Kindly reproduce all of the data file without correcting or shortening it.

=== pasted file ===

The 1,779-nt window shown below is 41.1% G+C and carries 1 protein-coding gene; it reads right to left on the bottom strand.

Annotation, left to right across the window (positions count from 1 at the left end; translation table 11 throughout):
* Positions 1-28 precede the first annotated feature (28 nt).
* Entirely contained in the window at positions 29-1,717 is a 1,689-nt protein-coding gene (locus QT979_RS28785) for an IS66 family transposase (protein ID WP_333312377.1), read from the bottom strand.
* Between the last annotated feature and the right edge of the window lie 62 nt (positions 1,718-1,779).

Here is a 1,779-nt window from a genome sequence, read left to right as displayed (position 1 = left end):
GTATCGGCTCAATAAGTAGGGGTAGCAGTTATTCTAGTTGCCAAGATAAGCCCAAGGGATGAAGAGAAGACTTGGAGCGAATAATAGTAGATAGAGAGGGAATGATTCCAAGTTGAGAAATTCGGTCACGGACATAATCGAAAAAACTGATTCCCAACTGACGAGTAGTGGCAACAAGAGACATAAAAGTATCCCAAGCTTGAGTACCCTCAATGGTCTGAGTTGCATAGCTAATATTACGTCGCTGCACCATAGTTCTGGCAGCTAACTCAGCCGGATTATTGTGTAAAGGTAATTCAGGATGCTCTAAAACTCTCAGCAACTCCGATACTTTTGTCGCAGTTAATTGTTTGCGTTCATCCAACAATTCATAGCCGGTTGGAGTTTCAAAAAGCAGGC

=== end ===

The 1,779-nt window shown below is 41.1% G+C and carries 1 protein-coding gene; it reads right to left on the bottom strand.

Annotation, left to right across the window (positions count from 1 at the left end; translation table 11 throughout):
* Positions 1-28 precede the first annotated feature (28 nt).
* Entirely contained in the window at positions 29-1,717 is a 1,689-nt protein-coding gene (locus QT979_RS28785) for an IS66 family transposase (protein ID WP_333312377.1), read from the bottom strand.
* Between the last annotated feature and the right edge of the window lie 62 nt (positions 1,718-1,779).

Here is a 1,779-nt window from a genome sequence, read left to right as displayed (position 1 = left end):
GTATCGGCTCAATAAGTAGGGGTAGCAGTTATTCTAGTTGCCAAGATAAGCCCAAGGGATGAAGAGAAGACTTGGAGCGAATAATAGTAGATAGAGAGGGAATGATTCCAAGTTGAGAAATTCGGTCACGGACATAATCGAAAAAACTGATTCCCAACTGACGAGTAGTGGCAACAAGAGACATAAAAGTATCCCAAGCTTGAGTACCCTCAATGGTCTGAGTTGCATAGCTAATATTACGTCGCTGCACCATAGTTCTGGCAGCTAACTCAGCCGGATTATTGTGTAAAGGTAATTCAGGATGCTCTAAAACTCTCAGCAACTCCGATACTTTTGTCGCAGTTAATTGTTTGCGTTCATCCAACAATTCATAGCCGGTTGGAGTTTCAAAAAGCAGGC